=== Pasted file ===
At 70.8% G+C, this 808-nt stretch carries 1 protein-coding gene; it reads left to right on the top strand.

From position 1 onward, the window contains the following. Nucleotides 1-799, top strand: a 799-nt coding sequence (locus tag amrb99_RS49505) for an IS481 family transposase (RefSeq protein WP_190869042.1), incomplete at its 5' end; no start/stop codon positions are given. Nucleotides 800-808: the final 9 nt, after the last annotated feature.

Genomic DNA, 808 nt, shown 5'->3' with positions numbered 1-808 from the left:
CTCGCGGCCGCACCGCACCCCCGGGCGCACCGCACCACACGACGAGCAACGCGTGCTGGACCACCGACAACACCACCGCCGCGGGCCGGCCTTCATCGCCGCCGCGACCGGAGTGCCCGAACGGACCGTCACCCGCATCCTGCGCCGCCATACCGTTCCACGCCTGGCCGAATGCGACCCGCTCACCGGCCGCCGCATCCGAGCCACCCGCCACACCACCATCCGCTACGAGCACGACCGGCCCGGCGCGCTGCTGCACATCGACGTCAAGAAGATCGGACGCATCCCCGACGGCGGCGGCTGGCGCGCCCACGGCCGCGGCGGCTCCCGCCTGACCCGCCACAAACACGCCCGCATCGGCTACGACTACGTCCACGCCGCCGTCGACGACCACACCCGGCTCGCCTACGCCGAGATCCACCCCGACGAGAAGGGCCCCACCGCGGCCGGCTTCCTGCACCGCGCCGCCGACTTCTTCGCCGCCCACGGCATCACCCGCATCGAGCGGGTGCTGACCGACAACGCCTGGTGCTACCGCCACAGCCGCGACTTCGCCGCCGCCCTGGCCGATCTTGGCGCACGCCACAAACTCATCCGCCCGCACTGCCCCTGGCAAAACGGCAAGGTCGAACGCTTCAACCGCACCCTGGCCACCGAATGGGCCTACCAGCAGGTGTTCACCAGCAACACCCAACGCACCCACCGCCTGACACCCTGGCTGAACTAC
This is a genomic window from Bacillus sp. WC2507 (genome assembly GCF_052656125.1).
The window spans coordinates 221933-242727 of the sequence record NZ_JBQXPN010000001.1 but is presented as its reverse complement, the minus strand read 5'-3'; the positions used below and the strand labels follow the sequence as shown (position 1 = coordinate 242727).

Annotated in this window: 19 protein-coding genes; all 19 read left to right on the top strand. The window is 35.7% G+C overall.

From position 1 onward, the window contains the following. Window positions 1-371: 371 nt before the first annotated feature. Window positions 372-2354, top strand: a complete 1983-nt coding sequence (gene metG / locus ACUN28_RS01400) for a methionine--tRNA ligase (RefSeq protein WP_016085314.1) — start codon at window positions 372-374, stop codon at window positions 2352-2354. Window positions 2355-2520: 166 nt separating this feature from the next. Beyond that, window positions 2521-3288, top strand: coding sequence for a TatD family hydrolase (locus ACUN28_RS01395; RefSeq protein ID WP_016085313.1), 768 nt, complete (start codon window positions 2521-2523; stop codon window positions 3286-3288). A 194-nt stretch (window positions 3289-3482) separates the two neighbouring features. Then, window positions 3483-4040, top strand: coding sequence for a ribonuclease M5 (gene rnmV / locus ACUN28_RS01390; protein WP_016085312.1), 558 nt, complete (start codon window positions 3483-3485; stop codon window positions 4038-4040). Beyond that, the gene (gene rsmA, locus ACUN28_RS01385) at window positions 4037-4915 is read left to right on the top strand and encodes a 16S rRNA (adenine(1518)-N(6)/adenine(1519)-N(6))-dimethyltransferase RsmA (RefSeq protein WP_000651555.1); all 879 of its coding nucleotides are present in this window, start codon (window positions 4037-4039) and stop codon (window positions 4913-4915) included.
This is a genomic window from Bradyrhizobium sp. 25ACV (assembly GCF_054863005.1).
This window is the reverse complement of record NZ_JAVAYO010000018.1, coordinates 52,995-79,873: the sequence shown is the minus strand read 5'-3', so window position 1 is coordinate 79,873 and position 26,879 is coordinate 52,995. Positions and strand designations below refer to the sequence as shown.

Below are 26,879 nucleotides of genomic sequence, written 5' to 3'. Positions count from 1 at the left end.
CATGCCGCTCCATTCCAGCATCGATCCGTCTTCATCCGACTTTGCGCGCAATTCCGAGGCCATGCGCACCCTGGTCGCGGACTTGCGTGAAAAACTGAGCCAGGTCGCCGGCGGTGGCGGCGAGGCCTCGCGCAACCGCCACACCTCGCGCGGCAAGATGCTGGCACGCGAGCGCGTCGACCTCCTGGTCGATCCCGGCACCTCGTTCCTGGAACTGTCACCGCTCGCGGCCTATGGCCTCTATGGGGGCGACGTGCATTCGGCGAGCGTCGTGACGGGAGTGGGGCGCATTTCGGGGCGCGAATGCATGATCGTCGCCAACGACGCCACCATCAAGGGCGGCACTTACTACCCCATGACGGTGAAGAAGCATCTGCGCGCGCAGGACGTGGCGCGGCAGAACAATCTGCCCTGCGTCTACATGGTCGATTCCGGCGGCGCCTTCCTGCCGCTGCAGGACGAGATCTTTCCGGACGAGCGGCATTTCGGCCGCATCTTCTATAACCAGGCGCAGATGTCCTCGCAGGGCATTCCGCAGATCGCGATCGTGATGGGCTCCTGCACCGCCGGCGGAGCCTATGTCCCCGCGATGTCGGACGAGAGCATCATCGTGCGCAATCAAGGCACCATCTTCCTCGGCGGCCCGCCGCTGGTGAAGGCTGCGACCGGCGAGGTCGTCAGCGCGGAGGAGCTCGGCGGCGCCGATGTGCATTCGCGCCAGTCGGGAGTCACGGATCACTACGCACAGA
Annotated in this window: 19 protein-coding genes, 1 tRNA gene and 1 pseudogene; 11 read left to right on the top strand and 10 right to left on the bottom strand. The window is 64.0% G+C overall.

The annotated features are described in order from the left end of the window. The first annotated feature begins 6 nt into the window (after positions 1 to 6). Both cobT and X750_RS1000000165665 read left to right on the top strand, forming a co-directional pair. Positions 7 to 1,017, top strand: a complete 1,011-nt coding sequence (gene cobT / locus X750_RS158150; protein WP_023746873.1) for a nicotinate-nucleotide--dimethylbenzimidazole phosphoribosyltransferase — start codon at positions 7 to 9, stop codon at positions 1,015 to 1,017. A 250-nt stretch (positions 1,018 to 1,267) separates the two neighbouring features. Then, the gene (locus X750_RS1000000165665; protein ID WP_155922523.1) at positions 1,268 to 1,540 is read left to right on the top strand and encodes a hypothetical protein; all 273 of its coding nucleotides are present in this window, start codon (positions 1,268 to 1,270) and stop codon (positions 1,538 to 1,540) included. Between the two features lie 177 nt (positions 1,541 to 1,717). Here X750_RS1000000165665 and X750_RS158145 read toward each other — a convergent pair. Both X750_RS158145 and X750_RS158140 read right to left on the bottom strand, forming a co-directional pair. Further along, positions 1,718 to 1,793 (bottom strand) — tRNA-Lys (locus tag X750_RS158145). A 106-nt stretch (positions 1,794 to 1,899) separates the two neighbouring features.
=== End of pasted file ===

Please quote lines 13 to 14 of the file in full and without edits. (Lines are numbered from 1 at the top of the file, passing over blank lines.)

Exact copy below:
Annotated in this window: 19 protein-coding genes, 1 tRNA gene and 1 pseudogene; 11 read left to right on the top strand and 10 right to left on the bottom strand. The window is 64.0% G+C overall.

The annotated features are described in order from the left end of the window. The first annotated feature begins 6 nt into the window (after positions 1 to 6). Both cobT and X750_RS1000000165665 read left to right on the top strand, forming a co-directional pair. Positions 7 to 1,017, top strand: a complete 1,011-nt coding sequence (gene cobT / locus X750_RS158150; protein WP_023746873.1) for a nicotinate-nucleotide--dimethylbenzimidazole phosphoribosyltransferase — start codon at positions 7 to 9, stop codon at positions 1,015 to 1,017. A 250-nt stretch (positions 1,018 to 1,267) separates the two neighbouring features. Then, the gene (locus X750_RS1000000165665; protein ID WP_155922523.1) at positions 1,268 to 1,540 is read left to right on the top strand and encodes a hypothetical protein; all 273 of its coding nucleotides are present in this window, start codon (positions 1,268 to 1,270) and stop codon (positions 1,538 to 1,540) included. Between the two features lie 177 nt (positions 1,541 to 1,717). Here X750_RS1000000165665 and X750_RS158145 read toward each other — a convergent pair. Both X750_RS158145 and X750_RS158140 read right to left on the bottom strand, forming a co-directional pair. Further along, positions 1,718 to 1,793 (bottom strand) — tRNA-Lys (locus tag X750_RS158145). A 106-nt stretch (positions 1,794 to 1,899) separates the two neighbouring features.